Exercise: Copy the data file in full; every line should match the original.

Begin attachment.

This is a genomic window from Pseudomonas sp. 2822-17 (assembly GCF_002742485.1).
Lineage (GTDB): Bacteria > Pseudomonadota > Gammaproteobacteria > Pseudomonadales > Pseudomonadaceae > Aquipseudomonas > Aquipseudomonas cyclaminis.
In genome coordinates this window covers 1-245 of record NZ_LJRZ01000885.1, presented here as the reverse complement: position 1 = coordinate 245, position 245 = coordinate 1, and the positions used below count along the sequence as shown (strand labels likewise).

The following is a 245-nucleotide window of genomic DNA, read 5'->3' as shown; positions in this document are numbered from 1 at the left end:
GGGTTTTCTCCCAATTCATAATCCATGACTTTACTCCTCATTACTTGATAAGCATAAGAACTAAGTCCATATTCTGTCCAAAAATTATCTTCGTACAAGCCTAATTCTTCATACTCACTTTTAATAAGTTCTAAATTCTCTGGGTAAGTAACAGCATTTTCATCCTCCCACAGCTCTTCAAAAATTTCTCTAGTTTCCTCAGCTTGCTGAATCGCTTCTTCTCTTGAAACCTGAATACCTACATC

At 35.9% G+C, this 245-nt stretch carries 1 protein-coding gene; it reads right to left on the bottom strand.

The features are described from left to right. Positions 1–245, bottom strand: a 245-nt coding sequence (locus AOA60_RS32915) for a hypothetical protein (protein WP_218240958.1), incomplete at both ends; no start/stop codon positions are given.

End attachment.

This is a genomic window from Pseudomonas sp. 2822-17 (assembly GCF_002742485.1).
Lineage (GTDB): Bacteria > Pseudomonadota > Gammaproteobacteria > Pseudomonadales > Pseudomonadaceae > Aquipseudomonas > Aquipseudomonas cyclaminis.
In genome coordinates this window covers 1-245 of record NZ_LJRZ01000885.1, presented here as the reverse complement: position 1 = coordinate 245, position 245 = coordinate 1, and the positions used below count along the sequence as shown (strand labels likewise).

The following is a 245-nucleotide window of genomic DNA, read 5'->3' as shown; positions in this document are numbered from 1 at the left end:
GGGTTTTCTCCCAATTCATAATCCATGACTTTACTCCTCATTACTTGATAAGCATAAGAACTAAGTCCATATTCTGTCCAAAAATTATCTTCGTACAAGCCTAATTCTTCATACTCACTTTTAATAAGTTCTAAATTCTCTGGGTAAGTAACAGCATTTTCATCCTCCCACAGCTCTTCAAAAATTTCTCTAGTTTCCTCAGCTTGCTGAATCGCTTCTTCTCTTGAAACCTGAATACCTACATC

At 35.9% G+C, this 245-nt stretch carries 1 protein-coding gene; it reads right to left on the bottom strand.

The features are described from left to right. Positions 1–245, bottom strand: a 245-nt coding sequence (locus AOA60_RS32915) for a hypothetical protein (protein WP_218240958.1), incomplete at both ends; no start/stop codon positions are given.